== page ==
After discovering the sex of WMP6, researchers wanted to know if this was simply an isolated incident or if females hunting big game was a more likely occurrence for this time period. After reviewing Late Pleistocene and Early Holocene burials in the Americas, 27 individuals were successfully sexed from 18 different sites associated with big game hunting tools. Including WMP6, 11 individuals were identified as female, and 16 were identified as male. This somewhat limited data has allowed researchers to estimate that females counted for anywhere from 30 to 50% of ancient American big game hunters.
Women wielding weapons also transcends this Late Pleistocene/Early Holocene time period. A 1,000-year-old Viking warrior burial was unearthed and believed to be male for over 100 years, but has recently been determined female through DNA evidence. Additionally, skeletal evidence from Mongolia (1,500 years old) suggests females sustained injuries fighting in battles, likely on horseback with bow and arrow.
Alloparenting and Communal Hunts
Humans are historically meateaters. It’s a defining piece of our evolutionary equation. The hunter-gatherer dynamic is one we have likely been taught in which males hunt and females gather. The concept constructs gender roles long ago in our evolutionary history reliant on the idea that women have one role: reproduction. This makes the assumption that women are then continually tied to children and therefore unsuited for tasks like hunting big game.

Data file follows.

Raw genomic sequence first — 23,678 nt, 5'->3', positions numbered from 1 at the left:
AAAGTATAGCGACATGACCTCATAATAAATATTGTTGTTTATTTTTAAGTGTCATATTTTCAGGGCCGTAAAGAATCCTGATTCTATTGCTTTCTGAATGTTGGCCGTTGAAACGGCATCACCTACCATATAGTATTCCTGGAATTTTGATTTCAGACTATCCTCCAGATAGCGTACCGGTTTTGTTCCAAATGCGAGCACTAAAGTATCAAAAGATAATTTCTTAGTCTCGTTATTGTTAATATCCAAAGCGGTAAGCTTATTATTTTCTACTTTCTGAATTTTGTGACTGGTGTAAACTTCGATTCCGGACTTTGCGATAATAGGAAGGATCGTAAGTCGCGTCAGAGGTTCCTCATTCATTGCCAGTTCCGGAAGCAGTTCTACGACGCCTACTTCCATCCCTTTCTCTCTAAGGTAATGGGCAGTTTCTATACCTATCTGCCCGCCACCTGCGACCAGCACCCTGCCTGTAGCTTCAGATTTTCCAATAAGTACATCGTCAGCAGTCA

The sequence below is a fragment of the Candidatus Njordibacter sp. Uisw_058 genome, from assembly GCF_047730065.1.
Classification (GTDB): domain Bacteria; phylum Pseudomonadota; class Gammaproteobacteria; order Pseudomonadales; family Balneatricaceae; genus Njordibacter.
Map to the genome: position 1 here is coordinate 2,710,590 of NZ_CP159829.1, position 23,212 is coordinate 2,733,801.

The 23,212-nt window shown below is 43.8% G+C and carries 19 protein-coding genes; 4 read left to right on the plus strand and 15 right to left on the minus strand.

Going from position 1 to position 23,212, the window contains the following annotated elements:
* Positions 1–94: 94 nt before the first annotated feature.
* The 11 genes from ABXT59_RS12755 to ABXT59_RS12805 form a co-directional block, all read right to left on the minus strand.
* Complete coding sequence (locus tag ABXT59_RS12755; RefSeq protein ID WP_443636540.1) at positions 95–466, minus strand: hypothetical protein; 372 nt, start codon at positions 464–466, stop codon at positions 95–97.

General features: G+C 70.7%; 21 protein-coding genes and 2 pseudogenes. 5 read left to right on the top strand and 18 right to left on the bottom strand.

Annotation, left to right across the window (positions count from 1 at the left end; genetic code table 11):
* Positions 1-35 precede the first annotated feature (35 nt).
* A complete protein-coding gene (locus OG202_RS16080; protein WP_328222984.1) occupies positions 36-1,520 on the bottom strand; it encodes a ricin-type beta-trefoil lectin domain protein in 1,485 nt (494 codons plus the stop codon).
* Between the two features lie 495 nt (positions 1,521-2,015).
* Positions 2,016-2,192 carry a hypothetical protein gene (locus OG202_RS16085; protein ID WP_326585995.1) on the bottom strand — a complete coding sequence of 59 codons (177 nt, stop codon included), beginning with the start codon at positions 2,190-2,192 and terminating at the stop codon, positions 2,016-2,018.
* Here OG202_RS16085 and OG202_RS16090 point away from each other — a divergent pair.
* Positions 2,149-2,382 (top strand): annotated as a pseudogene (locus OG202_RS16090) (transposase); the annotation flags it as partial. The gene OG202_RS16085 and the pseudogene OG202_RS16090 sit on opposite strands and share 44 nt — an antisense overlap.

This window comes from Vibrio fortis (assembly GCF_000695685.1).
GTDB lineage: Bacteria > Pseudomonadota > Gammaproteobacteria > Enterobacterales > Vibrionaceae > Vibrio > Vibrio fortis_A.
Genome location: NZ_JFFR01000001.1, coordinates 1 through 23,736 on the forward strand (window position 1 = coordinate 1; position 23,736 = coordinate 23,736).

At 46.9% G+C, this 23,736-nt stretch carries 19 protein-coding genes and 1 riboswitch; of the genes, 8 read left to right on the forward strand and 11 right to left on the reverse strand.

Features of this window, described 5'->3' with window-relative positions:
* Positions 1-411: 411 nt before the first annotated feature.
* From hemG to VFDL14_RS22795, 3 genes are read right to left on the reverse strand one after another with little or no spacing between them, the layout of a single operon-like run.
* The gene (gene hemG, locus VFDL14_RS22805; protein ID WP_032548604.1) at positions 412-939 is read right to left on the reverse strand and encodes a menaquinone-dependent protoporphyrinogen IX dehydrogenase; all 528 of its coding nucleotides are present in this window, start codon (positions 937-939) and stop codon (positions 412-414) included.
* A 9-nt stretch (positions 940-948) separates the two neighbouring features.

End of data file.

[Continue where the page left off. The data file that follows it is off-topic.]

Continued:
There is logic to this, someone has to watch the kids, right? The solution rests in the concept of alloparenting. Alloparenting is defined as care provided by individuals other than parents and is a behavior that has shaped human evolutionary history. Interestingly, alloparenting and communal hunting go hand in hand.
“Communal hunting would have encouraged contributions from females, males, and children whether in driving or dispatching large animals,” the study states. “The primary hunting technology of the time—the atlatl or spear thrower—would have encouraged broad participation in big-game hunting. Pooling labor and sharing meat are necessary to mitigate risks associated with the atlatl’s low accuracy and long reloading times.”